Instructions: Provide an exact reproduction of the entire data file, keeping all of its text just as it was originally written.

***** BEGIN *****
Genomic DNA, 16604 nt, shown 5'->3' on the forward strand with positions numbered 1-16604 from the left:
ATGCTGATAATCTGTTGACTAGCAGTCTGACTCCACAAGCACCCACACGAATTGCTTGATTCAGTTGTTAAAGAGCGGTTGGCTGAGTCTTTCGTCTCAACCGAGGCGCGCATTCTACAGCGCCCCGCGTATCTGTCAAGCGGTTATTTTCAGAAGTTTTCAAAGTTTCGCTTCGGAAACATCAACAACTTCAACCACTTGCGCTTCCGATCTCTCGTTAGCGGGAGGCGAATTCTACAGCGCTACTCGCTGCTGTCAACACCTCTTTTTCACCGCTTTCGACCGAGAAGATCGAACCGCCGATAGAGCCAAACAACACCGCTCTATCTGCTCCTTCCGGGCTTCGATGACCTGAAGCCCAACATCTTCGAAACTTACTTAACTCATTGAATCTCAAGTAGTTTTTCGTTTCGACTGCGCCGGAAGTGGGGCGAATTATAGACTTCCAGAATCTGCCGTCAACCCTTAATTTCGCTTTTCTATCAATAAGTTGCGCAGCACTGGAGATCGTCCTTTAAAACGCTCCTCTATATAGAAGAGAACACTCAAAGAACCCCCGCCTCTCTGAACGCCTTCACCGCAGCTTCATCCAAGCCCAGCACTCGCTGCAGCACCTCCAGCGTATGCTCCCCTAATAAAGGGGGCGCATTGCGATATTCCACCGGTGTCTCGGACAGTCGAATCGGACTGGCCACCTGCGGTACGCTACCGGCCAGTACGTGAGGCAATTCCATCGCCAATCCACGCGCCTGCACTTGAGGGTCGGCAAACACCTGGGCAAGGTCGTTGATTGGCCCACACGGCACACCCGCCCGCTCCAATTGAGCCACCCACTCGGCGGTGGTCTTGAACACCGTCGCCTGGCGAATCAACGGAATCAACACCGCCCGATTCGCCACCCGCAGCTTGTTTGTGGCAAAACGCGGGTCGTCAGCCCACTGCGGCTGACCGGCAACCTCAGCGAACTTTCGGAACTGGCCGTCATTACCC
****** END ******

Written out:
Genomic DNA, 16604 nt, shown 5'->3' on the forward strand with positions numbered 1-16604 from the left:
ATGCTGATAATCTGTTGACTAGCAGTCTGACTCCACAAGCACCCACACGAATTGCTTGATTCAGTTGTTAAAGAGCGGTTGGCTGAGTCTTTCGTCTCAACCGAGGCGCGCATTCTACAGCGCCCCGCGTATCTGTCAAGCGGTTATTTTCAGAAGTTTTCAAAGTTTCGCTTCGGAAACATCAACAACTTCAACCACTTGCGCTTCCGATCTCTCGTTAGCGGGAGGCGAATTCTACAGCGCTACTCGCTGCTGTCAACACCTCTTTTTCACCGCTTTCGACCGAGAAGATCGAACCGCCGATAGAGCCAAACAACACCGCTCTATCTGCTCCTTCCGGGCTTCGATGACCTGAAGCCCAACATCTTCGAAACTTACTTAACTCATTGAATCTCAAGTAGTTTTTCGTTTCGACTGCGCCGGAAGTGGGGCGAATTATAGACTTCCAGAATCTGCCGTCAACCCTTAATTTCGCTTTTCTATCAATAAGTTGCGCAGCACTGGAGATCGTCCTTTAAAACGCTCCTCTATATAGAAGAGAACACTCAAAGAACCCCCGCCTCTCTGAACGCCTTCACCGCAGCTTCATCCAAGCCCAGCACTCGCTGCAGCACCTCCAGCGTATGCTCCCCTAATAAAGGGGGCGCATTGCGATATTCCACCGGTGTCTCGGACAGTCGAATCGGACTGGCCACCTGCGGTACGCTACCGGCCAGTACGTGAGGCAATTCCATCGCCAATCCACGCGCCTGCACTTGAGGGTCGGCAAACACCTGGGCAAGGTCGTTGATTGGCCCACACGGCACACCCGCCCGCTCCAATTGAGCCACCCACTCGGCGGTGGTCTTGAACACCGTCGCCTGGCGAATCAACGGAATCAACACCGCCCGATTCGCCACCCGCAGCTTGTTTGTGGCAAAACGCGGGTCGTCAGCCCACTGCGGCTGACCGGCAACCTCAGCGAACTTTCGGAACTGGCCGTCATTACCC